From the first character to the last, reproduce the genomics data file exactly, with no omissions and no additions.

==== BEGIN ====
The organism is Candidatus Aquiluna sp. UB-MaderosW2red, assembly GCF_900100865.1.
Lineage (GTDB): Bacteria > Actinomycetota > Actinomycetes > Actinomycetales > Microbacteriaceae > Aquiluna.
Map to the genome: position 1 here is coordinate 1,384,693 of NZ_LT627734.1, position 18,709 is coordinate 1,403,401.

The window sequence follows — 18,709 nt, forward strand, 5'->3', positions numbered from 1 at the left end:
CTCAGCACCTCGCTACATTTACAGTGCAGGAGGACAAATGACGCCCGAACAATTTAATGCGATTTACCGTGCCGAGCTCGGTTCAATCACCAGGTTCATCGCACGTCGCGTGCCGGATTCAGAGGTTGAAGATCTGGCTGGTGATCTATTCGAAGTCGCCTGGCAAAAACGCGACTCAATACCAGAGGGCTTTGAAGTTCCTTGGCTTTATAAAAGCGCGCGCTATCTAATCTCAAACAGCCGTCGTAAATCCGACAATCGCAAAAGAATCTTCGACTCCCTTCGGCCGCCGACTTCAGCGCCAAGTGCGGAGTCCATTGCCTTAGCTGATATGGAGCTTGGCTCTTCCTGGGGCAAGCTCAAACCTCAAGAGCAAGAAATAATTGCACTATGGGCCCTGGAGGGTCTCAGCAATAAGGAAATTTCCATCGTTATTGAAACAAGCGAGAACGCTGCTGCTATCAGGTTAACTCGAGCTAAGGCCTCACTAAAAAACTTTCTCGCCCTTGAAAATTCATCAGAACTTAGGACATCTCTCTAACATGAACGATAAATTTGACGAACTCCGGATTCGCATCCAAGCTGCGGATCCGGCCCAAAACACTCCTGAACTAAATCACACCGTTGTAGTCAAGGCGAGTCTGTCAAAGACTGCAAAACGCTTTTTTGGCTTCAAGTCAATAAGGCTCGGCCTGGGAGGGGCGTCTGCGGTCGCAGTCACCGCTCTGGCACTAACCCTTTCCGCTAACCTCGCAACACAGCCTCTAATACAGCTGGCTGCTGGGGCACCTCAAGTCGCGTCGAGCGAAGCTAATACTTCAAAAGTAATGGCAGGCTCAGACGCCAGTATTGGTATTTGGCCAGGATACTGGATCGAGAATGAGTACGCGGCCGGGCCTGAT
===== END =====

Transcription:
The organism is Candidatus Aquiluna sp. UB-MaderosW2red, assembly GCF_900100865.1.
Lineage (GTDB): Bacteria > Actinomycetota > Actinomycetes > Actinomycetales > Microbacteriaceae > Aquiluna.
Map to the genome: position 1 here is coordinate 1,384,693 of NZ_LT627734.1, position 18,709 is coordinate 1,403,401.

The window sequence follows — 18,709 nt, forward strand, 5'->3', positions numbered from 1 at the left end:
CTCAGCACCTCGCTACATTTACAGTGCAGGAGGACAAATGACGCCCGAACAATTTAATGCGATTTACCGTGCCGAGCTCGGTTCAATCACCAGGTTCATCGCACGTCGCGTGCCGGATTCAGAGGTTGAAGATCTGGCTGGTGATCTATTCGAAGTCGCCTGGCAAAAACGCGACTCAATACCAGAGGGCTTTGAAGTTCCTTGGCTTTATAAAAGCGCGCGCTATCTAATCTCAAACAGCCGTCGTAAATCCGACAATCGCAAAAGAATCTTCGACTCCCTTCGGCCGCCGACTTCAGCGCCAAGTGCGGAGTCCATTGCCTTAGCTGATATGGAGCTTGGCTCTTCCTGGGGCAAGCTCAAACCTCAAGAGCAAGAAATAATTGCACTATGGGCCCTGGAGGGTCTCAGCAATAAGGAAATTTCCATCGTTATTGAAACAAGCGAGAACGCTGCTGCTATCAGGTTAACTCGAGCTAAGGCCTCACTAAAAAACTTTCTCGCCCTTGAAAATTCATCAGAACTTAGGACATCTCTCTAACATGAACGATAAATTTGACGAACTCCGGATTCGCATCCAAGCTGCGGATCCGGCCCAAAACACTCCTGAACTAAATCACACCGTTGTAGTCAAGGCGAGTCTGTCAAAGACTGCAAAACGCTTTTTTGGCTTCAAGTCAATAAGGCTCGGCCTGGGAGGGGCGTCTGCGGTCGCAGTCACCGCTCTGGCACTAACCCTTTCCGCTAACCTCGCAACACAGCCTCTAATACAGCTGGCTGCTGGGGCACCTCAAGTCGCGTCGAGCGAAGCTAATACTTCAAAAGTAATGGCAGGCTCAGACGCCAGTATTGGTATTTGGCCAGGATACTGGATCGAGAATGAGTACGCGGCCGGGCCTGAT